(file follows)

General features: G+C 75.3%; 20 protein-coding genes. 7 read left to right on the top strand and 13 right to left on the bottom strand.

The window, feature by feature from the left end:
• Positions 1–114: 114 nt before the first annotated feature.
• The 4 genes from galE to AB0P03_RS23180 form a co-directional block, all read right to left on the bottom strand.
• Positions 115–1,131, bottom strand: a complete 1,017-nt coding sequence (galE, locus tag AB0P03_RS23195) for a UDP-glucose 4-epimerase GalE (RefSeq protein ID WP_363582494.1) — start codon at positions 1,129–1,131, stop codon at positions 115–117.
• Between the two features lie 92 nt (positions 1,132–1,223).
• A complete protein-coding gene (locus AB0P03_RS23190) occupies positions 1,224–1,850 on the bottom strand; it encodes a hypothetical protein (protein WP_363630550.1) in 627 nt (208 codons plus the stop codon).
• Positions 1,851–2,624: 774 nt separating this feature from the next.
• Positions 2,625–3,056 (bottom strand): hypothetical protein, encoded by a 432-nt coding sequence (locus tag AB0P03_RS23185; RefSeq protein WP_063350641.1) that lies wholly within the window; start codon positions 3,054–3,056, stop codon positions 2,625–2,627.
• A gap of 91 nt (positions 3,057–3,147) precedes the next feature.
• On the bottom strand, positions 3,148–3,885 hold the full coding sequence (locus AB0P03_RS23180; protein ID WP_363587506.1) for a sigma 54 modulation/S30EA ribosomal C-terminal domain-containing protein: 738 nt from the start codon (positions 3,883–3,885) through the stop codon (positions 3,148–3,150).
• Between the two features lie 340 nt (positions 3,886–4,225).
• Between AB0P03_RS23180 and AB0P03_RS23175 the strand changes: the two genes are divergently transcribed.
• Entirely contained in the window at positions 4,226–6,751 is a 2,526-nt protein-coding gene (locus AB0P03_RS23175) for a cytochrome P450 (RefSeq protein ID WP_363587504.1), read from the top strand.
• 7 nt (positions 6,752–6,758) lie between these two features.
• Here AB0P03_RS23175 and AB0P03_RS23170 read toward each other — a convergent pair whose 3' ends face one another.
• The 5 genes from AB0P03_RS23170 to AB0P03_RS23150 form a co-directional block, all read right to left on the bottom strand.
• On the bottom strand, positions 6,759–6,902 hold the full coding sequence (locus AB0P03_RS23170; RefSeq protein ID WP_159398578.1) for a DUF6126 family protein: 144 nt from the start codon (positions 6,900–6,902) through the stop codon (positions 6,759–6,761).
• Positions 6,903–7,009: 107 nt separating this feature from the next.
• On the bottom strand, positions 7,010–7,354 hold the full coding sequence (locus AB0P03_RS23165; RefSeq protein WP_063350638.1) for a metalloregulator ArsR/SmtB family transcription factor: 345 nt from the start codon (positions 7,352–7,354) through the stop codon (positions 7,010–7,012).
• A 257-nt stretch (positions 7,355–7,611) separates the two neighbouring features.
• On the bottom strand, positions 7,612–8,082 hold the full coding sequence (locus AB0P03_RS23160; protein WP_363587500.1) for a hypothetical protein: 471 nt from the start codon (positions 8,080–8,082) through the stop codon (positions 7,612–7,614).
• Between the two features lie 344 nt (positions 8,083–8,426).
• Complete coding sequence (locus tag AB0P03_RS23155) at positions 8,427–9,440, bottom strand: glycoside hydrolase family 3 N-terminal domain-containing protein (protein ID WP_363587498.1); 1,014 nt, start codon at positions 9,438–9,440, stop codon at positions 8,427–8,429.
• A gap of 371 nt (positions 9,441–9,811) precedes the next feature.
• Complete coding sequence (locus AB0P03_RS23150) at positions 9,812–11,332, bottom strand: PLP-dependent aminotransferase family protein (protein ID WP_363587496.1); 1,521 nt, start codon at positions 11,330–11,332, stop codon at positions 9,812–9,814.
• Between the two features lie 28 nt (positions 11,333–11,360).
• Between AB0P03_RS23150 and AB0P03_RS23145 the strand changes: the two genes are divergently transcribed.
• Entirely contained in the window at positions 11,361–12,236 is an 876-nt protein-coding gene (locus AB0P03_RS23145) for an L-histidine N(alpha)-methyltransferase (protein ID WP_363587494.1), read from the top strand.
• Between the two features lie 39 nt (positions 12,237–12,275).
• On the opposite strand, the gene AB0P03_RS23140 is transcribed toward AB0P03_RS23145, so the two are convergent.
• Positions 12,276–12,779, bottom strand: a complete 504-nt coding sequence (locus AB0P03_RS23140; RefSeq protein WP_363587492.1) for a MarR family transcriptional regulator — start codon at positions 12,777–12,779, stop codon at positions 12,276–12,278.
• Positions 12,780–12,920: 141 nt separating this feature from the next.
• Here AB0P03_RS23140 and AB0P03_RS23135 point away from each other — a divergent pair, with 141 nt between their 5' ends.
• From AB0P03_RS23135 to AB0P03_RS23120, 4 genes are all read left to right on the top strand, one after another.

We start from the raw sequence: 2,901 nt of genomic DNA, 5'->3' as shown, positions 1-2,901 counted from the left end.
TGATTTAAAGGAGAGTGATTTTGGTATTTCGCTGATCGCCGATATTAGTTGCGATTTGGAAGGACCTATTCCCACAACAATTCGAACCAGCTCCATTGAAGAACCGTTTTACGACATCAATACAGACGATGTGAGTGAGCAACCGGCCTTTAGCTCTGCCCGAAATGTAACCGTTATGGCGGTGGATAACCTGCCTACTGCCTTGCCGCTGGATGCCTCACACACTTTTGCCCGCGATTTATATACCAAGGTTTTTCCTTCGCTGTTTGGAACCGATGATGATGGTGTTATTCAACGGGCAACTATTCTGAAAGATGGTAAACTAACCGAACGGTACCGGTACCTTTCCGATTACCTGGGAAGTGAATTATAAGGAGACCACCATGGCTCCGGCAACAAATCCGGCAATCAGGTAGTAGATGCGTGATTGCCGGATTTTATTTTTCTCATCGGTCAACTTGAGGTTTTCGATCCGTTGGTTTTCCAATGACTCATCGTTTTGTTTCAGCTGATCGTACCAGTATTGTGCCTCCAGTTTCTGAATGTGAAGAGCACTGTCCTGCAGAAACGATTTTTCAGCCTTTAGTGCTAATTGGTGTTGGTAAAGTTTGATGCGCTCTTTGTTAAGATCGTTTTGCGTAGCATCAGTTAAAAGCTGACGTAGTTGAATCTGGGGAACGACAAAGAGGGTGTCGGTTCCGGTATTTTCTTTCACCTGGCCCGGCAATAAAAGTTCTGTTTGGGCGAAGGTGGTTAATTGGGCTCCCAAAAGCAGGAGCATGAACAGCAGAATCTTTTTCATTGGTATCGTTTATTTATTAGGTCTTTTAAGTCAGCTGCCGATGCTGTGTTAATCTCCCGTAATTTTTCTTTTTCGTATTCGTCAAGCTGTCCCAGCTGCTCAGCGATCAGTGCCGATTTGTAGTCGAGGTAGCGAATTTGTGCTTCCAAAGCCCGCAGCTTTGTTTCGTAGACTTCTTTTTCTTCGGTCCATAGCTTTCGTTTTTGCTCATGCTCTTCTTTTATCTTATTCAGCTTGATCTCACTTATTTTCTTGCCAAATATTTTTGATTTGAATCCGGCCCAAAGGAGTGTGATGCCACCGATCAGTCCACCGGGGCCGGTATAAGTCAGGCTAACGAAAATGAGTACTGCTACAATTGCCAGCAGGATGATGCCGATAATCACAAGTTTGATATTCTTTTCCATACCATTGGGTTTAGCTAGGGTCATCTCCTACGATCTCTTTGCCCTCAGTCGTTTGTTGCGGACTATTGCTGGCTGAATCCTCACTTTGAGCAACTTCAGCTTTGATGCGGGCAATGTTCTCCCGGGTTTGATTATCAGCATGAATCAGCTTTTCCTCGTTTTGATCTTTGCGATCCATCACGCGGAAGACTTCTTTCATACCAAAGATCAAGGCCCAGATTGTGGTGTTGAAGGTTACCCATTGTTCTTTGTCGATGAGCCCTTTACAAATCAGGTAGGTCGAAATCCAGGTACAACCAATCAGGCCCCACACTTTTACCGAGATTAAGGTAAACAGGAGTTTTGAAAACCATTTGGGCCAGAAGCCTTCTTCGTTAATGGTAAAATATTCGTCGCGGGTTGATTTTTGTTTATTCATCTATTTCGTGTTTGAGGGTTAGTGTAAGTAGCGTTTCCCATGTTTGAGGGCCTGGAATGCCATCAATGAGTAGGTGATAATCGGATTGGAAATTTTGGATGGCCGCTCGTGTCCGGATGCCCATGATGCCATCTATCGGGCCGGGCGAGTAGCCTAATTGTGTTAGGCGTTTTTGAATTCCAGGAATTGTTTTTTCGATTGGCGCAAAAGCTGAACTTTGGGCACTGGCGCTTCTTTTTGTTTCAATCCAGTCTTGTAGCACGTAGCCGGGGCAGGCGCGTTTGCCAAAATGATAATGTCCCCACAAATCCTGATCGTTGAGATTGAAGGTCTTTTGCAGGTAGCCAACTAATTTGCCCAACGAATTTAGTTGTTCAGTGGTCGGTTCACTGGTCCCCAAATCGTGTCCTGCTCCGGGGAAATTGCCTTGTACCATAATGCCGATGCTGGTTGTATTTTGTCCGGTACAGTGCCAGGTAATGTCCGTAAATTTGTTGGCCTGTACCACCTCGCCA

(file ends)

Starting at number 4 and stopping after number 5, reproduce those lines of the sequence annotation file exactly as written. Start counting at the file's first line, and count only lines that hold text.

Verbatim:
• The 4 genes from galE to AB0P03_RS23180 form a co-directional block, all read right to left on the bottom strand.
• Positions 115–1,131, bottom strand: a complete 1,017-nt coding sequence (galE, locus tag AB0P03_RS23195) for a UDP-glucose 4-epimerase GalE (RefSeq protein ID WP_363582494.1) — start codon at positions 1,129–1,131, stop codon at positions 115–117.